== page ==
Graduates from agricultural courses enjoy exceptionally high employment rates, with Harper Adams in the top three in the country. Readman attributes this success to the year in industry all students undertake during their course, giving them exposure to the workplace and helping them gain key skills – both technical and interpersonal. Employer feedback is that these students have a can-do attitude, while "the applied nature of the courses demonstrates principles in practice".

The diversity of opportunities in farming also contributes to the high employment rates, according to Readman, with the sector offering roles in both food production and ancillary services. It's also a global industry and many students find their transferable skills are useful abroad.

So how can the farming sector attract potential recruits?


How to make farming an appealing career choice for a new generation

With the challenges of climate change and food and water security, there's never been a greater need for innovative, sustainable farming in the UK. But the industry is facing a severe shortage of new recruits. With the average age of a farmer at 58, the Royal Agricultural Society of England (RASE) report estimates the UK will need 60,000 new entrants over the next decade.

One of the biggest obstacles for aspiring farmers is the cost – especially the increasing price of farmland – and most opportunities arise through succession or inheritance. Startup costs are also high.

But there are encouraging signs. Demand for agricultural courses is increasing, reports Harper Adams University College, which has experienced an 11% increase over the last five years, while the Royal Agricultural College has seen demand increase by 8% this year. Russell Readman, agriculture course manager at Harper Adams, explains that the industry is in a more buoyant mood the key driver being the need to increase sustainable food production.

Graduates from agricultural courses enjoy exceptionally high employment rates, with Harper Adams in the top three in the country. Readman attributes this success to the year in industry all students undertake during their course, giving them exposure to the workplace and helping them gain key skills – both technical and interpersonal. Employer feedback is that these students have a can-do attitude, while "the applied nature of the courses demonstrates principles in practice".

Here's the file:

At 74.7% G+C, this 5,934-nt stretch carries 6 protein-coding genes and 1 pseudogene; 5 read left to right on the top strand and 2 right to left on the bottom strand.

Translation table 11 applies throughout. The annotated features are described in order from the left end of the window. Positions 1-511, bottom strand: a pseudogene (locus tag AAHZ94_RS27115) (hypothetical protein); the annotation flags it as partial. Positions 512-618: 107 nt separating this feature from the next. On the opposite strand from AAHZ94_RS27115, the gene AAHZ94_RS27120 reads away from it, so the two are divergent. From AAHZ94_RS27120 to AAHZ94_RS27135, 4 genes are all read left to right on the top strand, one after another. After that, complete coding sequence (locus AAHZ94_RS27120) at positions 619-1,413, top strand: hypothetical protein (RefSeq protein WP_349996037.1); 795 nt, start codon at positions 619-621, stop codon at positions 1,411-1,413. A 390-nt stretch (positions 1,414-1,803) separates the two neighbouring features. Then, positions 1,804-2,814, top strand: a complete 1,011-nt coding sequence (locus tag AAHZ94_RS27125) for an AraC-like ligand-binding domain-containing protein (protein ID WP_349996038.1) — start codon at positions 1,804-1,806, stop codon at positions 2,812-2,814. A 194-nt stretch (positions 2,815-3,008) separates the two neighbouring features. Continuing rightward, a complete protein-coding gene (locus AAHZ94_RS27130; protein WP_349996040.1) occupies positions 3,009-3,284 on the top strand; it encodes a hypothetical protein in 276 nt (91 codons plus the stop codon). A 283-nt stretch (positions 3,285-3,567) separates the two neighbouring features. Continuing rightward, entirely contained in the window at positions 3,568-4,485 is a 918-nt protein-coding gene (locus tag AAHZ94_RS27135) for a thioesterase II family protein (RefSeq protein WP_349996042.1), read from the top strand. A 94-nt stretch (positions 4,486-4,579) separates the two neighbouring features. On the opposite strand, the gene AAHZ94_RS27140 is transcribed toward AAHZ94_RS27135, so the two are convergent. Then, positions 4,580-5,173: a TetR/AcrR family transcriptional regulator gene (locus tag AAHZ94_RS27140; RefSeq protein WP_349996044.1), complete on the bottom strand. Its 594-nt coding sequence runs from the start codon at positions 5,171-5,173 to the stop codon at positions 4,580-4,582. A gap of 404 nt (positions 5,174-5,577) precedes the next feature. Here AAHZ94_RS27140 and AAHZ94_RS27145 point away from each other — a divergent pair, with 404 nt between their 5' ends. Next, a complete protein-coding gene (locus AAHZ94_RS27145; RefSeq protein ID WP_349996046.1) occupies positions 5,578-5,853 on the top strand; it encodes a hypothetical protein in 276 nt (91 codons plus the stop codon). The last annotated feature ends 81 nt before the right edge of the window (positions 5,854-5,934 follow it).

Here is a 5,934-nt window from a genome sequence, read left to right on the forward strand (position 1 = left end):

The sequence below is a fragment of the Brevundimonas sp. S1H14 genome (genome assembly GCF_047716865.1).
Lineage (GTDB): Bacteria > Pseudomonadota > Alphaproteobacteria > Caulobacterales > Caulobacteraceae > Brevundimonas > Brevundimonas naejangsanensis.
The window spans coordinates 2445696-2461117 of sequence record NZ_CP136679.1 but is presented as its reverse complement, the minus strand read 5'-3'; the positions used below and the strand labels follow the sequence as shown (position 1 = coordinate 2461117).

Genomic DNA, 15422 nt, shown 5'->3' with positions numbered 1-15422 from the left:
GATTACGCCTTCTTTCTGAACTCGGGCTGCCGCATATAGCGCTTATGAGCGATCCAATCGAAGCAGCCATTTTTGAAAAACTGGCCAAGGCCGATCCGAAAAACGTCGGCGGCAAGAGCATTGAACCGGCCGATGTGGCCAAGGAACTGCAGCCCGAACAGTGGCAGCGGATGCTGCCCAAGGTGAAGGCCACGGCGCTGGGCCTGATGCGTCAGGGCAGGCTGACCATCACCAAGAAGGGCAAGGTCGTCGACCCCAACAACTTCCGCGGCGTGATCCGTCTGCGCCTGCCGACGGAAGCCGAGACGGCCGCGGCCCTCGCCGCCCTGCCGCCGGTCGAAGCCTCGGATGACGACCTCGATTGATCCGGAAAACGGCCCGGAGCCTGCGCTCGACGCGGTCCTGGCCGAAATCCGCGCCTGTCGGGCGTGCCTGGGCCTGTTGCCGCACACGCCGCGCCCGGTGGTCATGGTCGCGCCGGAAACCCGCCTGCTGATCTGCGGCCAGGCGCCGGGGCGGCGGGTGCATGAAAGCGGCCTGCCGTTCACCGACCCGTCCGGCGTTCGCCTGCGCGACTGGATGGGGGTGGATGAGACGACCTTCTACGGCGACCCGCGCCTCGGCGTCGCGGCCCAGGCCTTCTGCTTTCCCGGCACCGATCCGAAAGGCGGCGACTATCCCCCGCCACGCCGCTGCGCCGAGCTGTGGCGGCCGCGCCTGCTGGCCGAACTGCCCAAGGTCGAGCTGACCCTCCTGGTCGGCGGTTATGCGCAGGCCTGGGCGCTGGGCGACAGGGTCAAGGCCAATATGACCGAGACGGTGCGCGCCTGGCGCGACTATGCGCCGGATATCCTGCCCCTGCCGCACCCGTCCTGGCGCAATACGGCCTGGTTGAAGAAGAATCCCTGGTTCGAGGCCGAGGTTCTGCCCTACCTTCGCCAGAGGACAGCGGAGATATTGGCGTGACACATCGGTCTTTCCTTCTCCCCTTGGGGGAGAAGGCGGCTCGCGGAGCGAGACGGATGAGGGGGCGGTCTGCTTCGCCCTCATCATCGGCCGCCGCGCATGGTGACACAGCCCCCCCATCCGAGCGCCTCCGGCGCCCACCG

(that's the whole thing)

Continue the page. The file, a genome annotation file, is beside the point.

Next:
The diversity of opportunities in farming also contributes to the high employment rates, according to Readman, with the sector offering roles in both food production and ancillary services. It's also a global industry and many students find their transferable skills are useful abroad.

So how can the farming sector attract potential recruits?


How to make farming an appealing career choice for a new generation

With the challenges of climate change and food and water security, there's never been a greater need for innovative, sustainable farming in the UK. But the industry is facing a severe shortage of new recruits. With the average age of a farmer at 58, the Royal Agricultural Society of England (RASE) report estimates the UK will need 60,000 new entrants over the next decade.

One of the biggest obstacles for aspiring farmers is the cost – especially the increasing price of farmland – and most opportunities arise through succession or inheritance. Startup costs are also high.

But there are encouraging signs. Demand for agricultural courses is increasing, reports Harper Adams University College, which has experienced an 11% increase over the last five years, while the Royal Agricultural College has seen demand increase by 8% this year. Russell Readman, agriculture course manager at Harper Adams, explains that the industry is in a more buoyant mood the key driver being the need to increase sustainable food production.